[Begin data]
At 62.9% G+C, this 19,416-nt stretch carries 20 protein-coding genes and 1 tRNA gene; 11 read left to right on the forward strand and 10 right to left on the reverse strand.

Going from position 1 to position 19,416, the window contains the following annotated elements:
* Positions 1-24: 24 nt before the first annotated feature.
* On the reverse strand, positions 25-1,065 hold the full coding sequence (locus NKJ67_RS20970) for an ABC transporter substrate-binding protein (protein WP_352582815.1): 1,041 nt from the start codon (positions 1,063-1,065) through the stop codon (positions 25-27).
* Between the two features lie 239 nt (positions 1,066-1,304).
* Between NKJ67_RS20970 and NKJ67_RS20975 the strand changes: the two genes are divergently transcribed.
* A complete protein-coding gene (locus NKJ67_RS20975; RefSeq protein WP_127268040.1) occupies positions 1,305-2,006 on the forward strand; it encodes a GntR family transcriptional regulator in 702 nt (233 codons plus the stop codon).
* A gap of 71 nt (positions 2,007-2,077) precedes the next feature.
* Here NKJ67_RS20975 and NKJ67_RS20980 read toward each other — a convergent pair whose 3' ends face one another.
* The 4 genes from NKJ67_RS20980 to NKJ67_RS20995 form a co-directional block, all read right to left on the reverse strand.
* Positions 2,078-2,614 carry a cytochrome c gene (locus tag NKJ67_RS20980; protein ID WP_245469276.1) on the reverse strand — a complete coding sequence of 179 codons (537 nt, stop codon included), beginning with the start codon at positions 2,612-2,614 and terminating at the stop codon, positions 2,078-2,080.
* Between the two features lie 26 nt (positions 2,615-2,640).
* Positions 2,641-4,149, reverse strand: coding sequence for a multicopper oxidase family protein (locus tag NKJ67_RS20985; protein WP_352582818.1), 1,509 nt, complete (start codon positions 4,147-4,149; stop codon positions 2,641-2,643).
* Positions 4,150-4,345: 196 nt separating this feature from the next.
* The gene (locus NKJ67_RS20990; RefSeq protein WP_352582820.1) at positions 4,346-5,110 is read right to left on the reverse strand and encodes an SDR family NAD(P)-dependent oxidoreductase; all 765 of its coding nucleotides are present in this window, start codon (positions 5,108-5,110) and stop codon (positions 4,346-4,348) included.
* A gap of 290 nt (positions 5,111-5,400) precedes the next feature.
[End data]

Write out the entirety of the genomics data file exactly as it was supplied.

At 62.9% G+C, this 19,416-nt stretch carries 20 protein-coding genes and 1 tRNA gene; 11 read left to right on the forward strand and 10 right to left on the reverse strand.

Going from position 1 to position 19,416, the window contains the following annotated elements:
* Positions 1-24: 24 nt before the first annotated feature.
* On the reverse strand, positions 25-1,065 hold the full coding sequence (locus NKJ67_RS20970) for an ABC transporter substrate-binding protein (protein WP_352582815.1): 1,041 nt from the start codon (positions 1,063-1,065) through the stop codon (positions 25-27).
* Between the two features lie 239 nt (positions 1,066-1,304).
* Between NKJ67_RS20970 and NKJ67_RS20975 the strand changes: the two genes are divergently transcribed.
* A complete protein-coding gene (locus NKJ67_RS20975; RefSeq protein WP_127268040.1) occupies positions 1,305-2,006 on the forward strand; it encodes a GntR family transcriptional regulator in 702 nt (233 codons plus the stop codon).
* A gap of 71 nt (positions 2,007-2,077) precedes the next feature.
* Here NKJ67_RS20975 and NKJ67_RS20980 read toward each other — a convergent pair whose 3' ends face one another.
* The 4 genes from NKJ67_RS20980 to NKJ67_RS20995 form a co-directional block, all read right to left on the reverse strand.
* Positions 2,078-2,614 carry a cytochrome c gene (locus tag NKJ67_RS20980; protein ID WP_245469276.1) on the reverse strand — a complete coding sequence of 179 codons (537 nt, stop codon included), beginning with the start codon at positions 2,612-2,614 and terminating at the stop codon, positions 2,078-2,080.
* Between the two features lie 26 nt (positions 2,615-2,640).
* Positions 2,641-4,149, reverse strand: coding sequence for a multicopper oxidase family protein (locus tag NKJ67_RS20985; protein WP_352582818.1), 1,509 nt, complete (start codon positions 4,147-4,149; stop codon positions 2,641-2,643).
* Positions 4,150-4,345: 196 nt separating this feature from the next.
* The gene (locus NKJ67_RS20990; RefSeq protein WP_352582820.1) at positions 4,346-5,110 is read right to left on the reverse strand and encodes an SDR family NAD(P)-dependent oxidoreductase; all 765 of its coding nucleotides are present in this window, start codon (positions 5,108-5,110) and stop codon (positions 4,346-4,348) included.
* A gap of 290 nt (positions 5,111-5,400) precedes the next feature.